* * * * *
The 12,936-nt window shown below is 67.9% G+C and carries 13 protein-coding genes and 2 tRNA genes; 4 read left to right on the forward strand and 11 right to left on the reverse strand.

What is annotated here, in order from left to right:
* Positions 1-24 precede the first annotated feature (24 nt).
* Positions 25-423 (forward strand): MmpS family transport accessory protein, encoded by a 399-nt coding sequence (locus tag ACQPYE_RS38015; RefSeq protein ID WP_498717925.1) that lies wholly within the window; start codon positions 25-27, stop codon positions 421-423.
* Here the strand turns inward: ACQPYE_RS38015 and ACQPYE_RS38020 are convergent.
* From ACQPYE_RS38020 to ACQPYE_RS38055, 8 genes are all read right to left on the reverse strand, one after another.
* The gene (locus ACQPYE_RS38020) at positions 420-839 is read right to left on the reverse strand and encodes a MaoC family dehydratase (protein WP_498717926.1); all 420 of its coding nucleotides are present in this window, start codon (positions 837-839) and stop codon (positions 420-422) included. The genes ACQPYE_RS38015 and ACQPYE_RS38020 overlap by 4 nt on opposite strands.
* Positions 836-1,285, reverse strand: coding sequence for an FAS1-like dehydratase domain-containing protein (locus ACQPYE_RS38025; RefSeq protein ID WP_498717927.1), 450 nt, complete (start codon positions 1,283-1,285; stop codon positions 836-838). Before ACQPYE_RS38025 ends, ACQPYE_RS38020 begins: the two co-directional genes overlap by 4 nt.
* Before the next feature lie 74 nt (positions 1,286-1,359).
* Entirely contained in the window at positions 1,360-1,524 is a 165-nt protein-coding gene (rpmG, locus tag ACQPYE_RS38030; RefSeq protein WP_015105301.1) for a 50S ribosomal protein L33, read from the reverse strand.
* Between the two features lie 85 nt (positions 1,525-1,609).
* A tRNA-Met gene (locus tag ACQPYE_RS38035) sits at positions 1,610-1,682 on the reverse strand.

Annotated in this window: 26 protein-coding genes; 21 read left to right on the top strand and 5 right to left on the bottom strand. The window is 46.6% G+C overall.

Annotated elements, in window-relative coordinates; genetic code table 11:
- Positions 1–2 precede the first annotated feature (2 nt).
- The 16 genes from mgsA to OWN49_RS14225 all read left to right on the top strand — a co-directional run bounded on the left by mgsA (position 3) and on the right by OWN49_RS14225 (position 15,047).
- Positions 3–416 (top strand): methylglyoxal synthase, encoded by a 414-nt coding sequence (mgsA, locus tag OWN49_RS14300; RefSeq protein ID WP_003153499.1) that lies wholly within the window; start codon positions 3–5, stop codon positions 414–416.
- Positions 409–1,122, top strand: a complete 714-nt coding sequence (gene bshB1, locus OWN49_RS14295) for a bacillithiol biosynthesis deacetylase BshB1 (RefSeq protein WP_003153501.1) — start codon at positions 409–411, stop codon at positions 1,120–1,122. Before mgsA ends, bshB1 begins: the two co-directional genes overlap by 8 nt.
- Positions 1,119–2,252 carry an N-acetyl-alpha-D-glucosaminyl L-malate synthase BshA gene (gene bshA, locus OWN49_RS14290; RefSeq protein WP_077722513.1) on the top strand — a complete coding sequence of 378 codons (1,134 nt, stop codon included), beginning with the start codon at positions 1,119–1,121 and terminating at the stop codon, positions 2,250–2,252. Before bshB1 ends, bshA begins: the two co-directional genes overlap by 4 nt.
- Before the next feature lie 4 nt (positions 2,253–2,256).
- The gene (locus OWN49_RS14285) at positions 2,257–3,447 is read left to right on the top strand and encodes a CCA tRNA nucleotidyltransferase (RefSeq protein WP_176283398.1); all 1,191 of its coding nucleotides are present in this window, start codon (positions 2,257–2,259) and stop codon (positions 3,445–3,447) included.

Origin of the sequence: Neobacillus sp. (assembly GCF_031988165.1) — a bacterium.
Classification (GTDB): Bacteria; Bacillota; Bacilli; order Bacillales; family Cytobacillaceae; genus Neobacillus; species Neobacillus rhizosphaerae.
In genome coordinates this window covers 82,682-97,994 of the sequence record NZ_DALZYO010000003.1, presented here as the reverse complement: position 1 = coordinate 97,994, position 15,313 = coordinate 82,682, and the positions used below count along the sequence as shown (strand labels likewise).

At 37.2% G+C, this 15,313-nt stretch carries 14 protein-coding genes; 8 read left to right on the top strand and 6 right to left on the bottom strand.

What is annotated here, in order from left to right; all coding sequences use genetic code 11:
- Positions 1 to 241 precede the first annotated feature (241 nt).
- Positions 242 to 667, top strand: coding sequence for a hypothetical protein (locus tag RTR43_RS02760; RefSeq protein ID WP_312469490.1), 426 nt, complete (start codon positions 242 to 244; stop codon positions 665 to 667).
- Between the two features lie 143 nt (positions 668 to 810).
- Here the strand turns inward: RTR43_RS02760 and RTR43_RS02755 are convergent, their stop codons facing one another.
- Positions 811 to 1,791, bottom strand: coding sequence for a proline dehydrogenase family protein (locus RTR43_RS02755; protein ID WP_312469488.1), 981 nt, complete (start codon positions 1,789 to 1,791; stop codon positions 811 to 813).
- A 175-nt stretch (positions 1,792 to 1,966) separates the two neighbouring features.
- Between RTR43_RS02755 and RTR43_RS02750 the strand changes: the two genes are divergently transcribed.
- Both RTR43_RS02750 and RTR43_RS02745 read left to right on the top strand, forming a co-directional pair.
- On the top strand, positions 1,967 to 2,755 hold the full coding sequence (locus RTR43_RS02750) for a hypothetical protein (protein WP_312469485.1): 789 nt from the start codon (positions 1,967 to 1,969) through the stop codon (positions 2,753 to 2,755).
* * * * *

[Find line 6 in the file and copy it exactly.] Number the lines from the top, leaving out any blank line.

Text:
* From ACQPYE_RS38020 to ACQPYE_RS38055, 8 genes are all read right to left on the reverse strand, one after another.